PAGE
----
Independence Day for the Fed

By Paul R. La Monica, editor at large

NEW YORK ( -- Interesting times lie ahead for Ben Bernanke.

The Fed chairman was confirmed by the Senate for a second go-round as el jefe of the central bank Thursday, but by the narrowest margin in history.


It seems odd to say that a 70-30 vote in favor of Bernanke qualifies as tepid support, yet that's the way it works in Washington.

So what happens next for the Fed? If the economy is really on the road to recovery -- and Friday's strong GDP report suggests that this is the case -- then Bernanke is going to have to shift from crisis management to the more mundane, but equally important, task of managing interest rates.

It's no secret that with the central bank's key federal funds rate remaining near zero percent, the next move by the Fed will be to raise rates. But when will it start and how aggressive will it be? Let the debate begin.

The Fed is supposed to be above politics. However, the populist backlash against Bernanke and the central bank as a whole in the past year -- reflected in the "close" vote for Bernanke and last week's fears that he might not even be approved for a second term at all -- may mean that the Fed can't completely ignore the wishes of lawmakers.

An interest rate hike would not be popular. It would likely lead to higher rates for people with adjustable-rate mortgages, for example.

"The Fed's not political. You have to know that," joked Brian Battle, vice president with Performance Trust Capital Partners. a fixed-income trading firm in Chicago. "But can the Fed resist pressure to not do more if people start yelling about mortgage rates being too high?"

It could also create some jitters in the stock market and raise questions from members of Congress about whether the Fed is killing an economic rebound before it really has a chance to unfold.

With that in mind, it's reasonable to argue that the Fed may be reluctant to raise rates too soon. Hopefully though, that won't be the case.

In fact, there's an equally compelling argument that Bernanke now will be able to go about doing what he feels is best for the nation's economy without having to worry about what lawmakers think.

"Congress got to vent a bit and deflect some of their responsibility to the Fed," said Michael Materasso, senior vice president of the fixed income group with money manager Franklin Templeton. "The Fed has to stick to trying to understand economic trends and acting accordingly to manage growth and inflation. They don't have to look over their shoulder and worry about Congress judging them."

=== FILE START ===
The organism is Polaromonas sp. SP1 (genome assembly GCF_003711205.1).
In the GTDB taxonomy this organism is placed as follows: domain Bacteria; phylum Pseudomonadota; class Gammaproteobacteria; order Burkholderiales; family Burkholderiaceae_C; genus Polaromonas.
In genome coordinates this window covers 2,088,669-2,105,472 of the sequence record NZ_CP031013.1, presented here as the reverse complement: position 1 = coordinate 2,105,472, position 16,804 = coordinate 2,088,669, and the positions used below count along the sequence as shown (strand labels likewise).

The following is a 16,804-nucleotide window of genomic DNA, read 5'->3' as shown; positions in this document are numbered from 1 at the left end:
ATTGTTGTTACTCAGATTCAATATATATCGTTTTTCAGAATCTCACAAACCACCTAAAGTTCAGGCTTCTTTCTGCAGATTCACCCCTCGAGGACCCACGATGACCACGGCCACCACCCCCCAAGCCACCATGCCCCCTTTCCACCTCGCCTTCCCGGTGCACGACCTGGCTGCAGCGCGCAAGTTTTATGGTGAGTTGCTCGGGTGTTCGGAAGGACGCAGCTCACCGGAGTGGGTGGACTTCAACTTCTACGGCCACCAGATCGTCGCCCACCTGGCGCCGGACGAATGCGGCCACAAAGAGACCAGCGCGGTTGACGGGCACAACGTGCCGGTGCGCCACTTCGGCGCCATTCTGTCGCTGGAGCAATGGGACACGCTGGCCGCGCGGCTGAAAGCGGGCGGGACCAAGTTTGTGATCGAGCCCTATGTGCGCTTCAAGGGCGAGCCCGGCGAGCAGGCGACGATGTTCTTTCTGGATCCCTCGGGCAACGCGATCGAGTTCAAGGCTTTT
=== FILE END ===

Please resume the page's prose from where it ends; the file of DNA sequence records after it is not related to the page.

Even though Bernanke didn't win the usual near-unanimous support for another term, that doesn't matter. What matters is that he was confirmed, so he doesn't have to be subjected to another Senate vote until 2014 -- if he and whoever's president think a third term is a good idea.

"Interest rates have to rise and whenever they do it's going to be politically unpopular," said Joseph Mason, a professor of finance at Louisiana State University. "But this is the time when the chairman of the Fed should be asserting his independence. He has just been confirmed and has another four years ahead. Now is the time for him to speak out."

The case to start tightening

The Fed left interest rates alone at its meeting this week and reiterated in its statement that they should remain "exceptionally low ... for an extended period."

But one member of the Fed's policy-setting committee, Kansas City Fed president Thomas Hoenig, voted against continuing to use such language.

While that may seem like a minor quibble with semantics, this sets the stage for the central bank's Federal Open Market Committee (FOMC) to start focusing sooner, rather than later, on when to start raising rates in order to fight inflation.

"[Hoenig's] dissent signals that the argument for modifying or removing that language will likely be made at every upcoming meeting until the language is changed," wrote Barclays Capital economist Dean Maki in a report Friday. He added that he expects the Fed to start raising rates in September.

And in a speech Friday morning before the GDP numbers were released, Fed vice chairman Donald Kohn said that "it is obvious that as the economic recovery gains traction, it will be appropriate at some point for the FOMC to raise rates."

Both Kohn and Hoenig are considered to be so-called inflation hawks so their comments are not that surprising. And even though inflation is not a problem yet, some argue the only way to make sure that it doesn't become one is for the Fed to demonstrate that it won't keep rates too low for too long.

"The bond market would welcome an increase in the fed funds rate," Battle said. "There is no practical difference between rates at zero and rates at 0.5%, but it would signal that the Fed thinks the economy is really getting better and that it is reasserting its independence. That is what it needs to prove right now."

Reader comment of the week: Todd Farwell wins this week's honors with this gem in response to my rant against our nation's capital on Wednesday. "If the markets hate Washington, the markets and I finally have something in common. The only thing that Washington DC is good for anymore is Jon Stewart's ratings."

Good stuff. So keep those comments coming everybody. Finally, this will be my last nagging reminder to get your Buzz fix in 140 characters or less. Follow me @LaMonicaBuzz!

-- The opinions expressed in this commentary are solely those of Paul R. La Monica.  To top of page

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